From an interview with Bob Haldeman, the new junior engineer at the Braden Mines (1941)
Swent : How did you get up to the mine?
Haldeman: I took the train to Santiago, and I met the manager, Charlie Palmer, and said hello to him. He got me on the train to Rancagua. Swent: What kind of train was it?
Haldeman: A regular train. In Rancagua I had to wait a while and catch the rail car. It was a narrow gauge railroad built in 1915 or 1920. It was seventy kilometers from Rancagua up to the mine in Sewell. If the railroad had one, it had a thousand curves in it, and the train had one of these old side-drive logging steam engines. They bought them from Washington and Oregon, took them down to Chile, and put little cars on them. It was like a Toonerville trolley, with seven or eight cars. They'd slowly go uphill. The train took four and a half hours, and the rail car was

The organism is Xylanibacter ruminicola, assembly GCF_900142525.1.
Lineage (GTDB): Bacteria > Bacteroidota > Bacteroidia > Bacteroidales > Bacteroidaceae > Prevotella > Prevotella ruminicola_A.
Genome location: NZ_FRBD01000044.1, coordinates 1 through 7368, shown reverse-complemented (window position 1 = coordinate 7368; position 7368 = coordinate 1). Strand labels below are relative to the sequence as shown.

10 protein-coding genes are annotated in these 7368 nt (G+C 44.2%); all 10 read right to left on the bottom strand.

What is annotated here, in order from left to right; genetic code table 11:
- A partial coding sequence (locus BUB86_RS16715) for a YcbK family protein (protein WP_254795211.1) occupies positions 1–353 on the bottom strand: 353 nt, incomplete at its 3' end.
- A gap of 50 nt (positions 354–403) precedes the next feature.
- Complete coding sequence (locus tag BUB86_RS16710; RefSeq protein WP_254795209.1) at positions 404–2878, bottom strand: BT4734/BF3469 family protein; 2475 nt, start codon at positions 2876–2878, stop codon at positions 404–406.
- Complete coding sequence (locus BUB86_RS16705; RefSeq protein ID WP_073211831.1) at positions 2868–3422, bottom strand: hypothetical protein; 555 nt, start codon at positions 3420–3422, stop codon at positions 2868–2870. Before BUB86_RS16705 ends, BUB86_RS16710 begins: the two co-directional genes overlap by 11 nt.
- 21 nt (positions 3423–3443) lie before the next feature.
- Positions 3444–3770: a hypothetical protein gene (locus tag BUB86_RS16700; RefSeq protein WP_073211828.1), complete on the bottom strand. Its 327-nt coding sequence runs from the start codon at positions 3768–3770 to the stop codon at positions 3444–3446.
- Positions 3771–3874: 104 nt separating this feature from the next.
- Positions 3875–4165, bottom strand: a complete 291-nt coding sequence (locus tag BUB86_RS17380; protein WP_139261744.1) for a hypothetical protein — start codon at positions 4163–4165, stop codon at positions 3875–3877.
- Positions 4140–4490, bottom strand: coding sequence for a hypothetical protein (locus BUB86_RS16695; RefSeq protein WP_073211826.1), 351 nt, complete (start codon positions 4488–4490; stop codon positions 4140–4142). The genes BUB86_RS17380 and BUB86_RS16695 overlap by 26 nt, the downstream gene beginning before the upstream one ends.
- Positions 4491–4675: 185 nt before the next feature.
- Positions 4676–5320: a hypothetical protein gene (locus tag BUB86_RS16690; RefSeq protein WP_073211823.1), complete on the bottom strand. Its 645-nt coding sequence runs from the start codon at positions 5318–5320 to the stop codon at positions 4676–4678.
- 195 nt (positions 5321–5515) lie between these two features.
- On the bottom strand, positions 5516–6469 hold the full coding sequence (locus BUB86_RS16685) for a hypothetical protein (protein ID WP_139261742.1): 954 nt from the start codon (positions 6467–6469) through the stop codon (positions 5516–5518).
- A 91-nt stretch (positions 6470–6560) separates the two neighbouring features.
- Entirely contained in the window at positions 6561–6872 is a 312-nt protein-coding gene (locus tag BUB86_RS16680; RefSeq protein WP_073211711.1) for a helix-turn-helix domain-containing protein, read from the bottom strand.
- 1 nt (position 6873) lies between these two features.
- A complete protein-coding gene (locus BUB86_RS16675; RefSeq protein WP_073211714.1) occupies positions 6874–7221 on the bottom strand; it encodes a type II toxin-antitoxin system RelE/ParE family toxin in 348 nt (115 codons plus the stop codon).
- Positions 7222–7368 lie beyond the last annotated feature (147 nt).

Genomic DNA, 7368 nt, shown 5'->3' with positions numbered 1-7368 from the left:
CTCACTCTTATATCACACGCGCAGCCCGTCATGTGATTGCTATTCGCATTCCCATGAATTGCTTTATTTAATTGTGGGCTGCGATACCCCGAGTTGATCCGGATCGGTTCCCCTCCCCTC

nothing but a truck chassis with a Ford motor in the front, and
then they put steel wheels on it that they made in the foundry
there. Then they put a canopy cover on the thing with isinglass
windows that you took off in the summer and put on in the
winter. It had five rows of seats of four each and a driver.
That took two hours.
So I got up to Sewell late in the afternoon. Swent: How high is Sewell?
Haldeman: Seven thousand feet. I walked from the railroad terminal to the
mine staff house, which was near the mine portal track grade at Sewell:
Index to Haldeman Interview